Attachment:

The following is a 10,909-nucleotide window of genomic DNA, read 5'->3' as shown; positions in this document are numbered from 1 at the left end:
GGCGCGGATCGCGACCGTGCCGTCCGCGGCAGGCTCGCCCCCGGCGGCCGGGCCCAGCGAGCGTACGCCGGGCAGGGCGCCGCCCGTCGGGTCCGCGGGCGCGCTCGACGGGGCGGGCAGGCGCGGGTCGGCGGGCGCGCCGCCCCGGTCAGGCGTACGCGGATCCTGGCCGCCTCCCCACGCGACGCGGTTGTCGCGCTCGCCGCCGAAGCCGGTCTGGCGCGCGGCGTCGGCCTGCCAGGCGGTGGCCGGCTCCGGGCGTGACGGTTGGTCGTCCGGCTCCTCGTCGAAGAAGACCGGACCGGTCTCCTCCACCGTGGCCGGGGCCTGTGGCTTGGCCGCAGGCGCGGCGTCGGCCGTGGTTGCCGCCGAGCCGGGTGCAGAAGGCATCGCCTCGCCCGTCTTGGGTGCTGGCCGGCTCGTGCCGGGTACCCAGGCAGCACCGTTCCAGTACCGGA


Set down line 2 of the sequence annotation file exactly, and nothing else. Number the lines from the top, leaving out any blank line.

GGCGCGGATCGCGACCGTGCCGTCCGCGGCAGGCTCGCCCCCGGCGGCCGGGCCCAGCGAGCGTACGCCGGGCAGGGCGCCGCCCGTCGGGTCCGCGGGCGCGCTCGACGGGGCGGGCAGGCGCGGGTCGGCGGGCGCGCCGCCCCGGTCAGGCGTACGCGGATCCTGGCCGCCTCCCCACGCGACGCGGTTGTCGCGCTCGCCGCCGAAGCCGGTCTGGCGCGCGGCGTCGGCCTGCCAGGCGGTGGCCGGCTCCGGGCGTGACGGTTGGTCGTCCGGCTCCTCGTCGAAGAAGACCGGACCGGTCTCCTCCACCGTGGCCGGGGCCTGTGGCTTGGCCGCAGGCGCGGCGTCGGCCGTGGTTGCCGCCGAGCCGGGTGCAGAAGGCATCGCCTCGCCCGTCTTGGGTGCTGGCCGGCTCGTGCCGGGTACCCAGGCAGCACCGTTCCAGTACCGGA